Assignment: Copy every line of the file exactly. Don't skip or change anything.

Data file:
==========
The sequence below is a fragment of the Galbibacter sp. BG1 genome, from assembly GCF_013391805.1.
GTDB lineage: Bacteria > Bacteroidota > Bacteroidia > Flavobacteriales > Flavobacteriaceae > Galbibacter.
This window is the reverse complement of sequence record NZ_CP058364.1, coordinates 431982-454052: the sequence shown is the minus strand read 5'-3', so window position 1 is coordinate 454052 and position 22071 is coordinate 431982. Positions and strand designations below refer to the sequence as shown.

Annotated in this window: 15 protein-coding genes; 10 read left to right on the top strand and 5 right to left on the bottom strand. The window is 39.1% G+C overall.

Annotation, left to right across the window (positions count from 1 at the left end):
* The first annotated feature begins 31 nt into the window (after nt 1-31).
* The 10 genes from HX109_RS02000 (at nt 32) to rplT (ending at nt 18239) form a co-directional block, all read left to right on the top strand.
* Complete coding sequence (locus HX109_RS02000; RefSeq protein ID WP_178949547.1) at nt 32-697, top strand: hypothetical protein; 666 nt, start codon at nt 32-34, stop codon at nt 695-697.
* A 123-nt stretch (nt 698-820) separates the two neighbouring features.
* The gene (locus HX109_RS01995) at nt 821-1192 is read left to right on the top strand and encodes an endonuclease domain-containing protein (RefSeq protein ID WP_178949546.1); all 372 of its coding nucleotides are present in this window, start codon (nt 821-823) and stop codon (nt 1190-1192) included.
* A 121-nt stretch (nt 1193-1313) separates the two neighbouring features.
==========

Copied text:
The sequence below is a fragment of the Galbibacter sp. BG1 genome, from assembly GCF_013391805.1.
GTDB lineage: Bacteria > Bacteroidota > Bacteroidia > Flavobacteriales > Flavobacteriaceae > Galbibacter.
This window is the reverse complement of sequence record NZ_CP058364.1, coordinates 431982-454052: the sequence shown is the minus strand read 5'-3', so window position 1 is coordinate 454052 and position 22071 is coordinate 431982. Positions and strand designations below refer to the sequence as shown.

Annotated in this window: 15 protein-coding genes; 10 read left to right on the top strand and 5 right to left on the bottom strand. The window is 39.1% G+C overall.

Annotation, left to right across the window (positions count from 1 at the left end):
* The first annotated feature begins 31 nt into the window (after nt 1-31).
* The 10 genes from HX109_RS02000 (at nt 32) to rplT (ending at nt 18239) form a co-directional block, all read left to right on the top strand.
* Complete coding sequence (locus HX109_RS02000; RefSeq protein ID WP_178949547.1) at nt 32-697, top strand: hypothetical protein; 666 nt, start codon at nt 32-34, stop codon at nt 695-697.
* A 123-nt stretch (nt 698-820) separates the two neighbouring features.
* The gene (locus HX109_RS01995) at nt 821-1192 is read left to right on the top strand and encodes an endonuclease domain-containing protein (RefSeq protein ID WP_178949546.1); all 372 of its coding nucleotides are present in this window, start codon (nt 821-823) and stop codon (nt 1190-1192) included.
* A 121-nt stretch (nt 1193-1313) separates the two neighbouring features.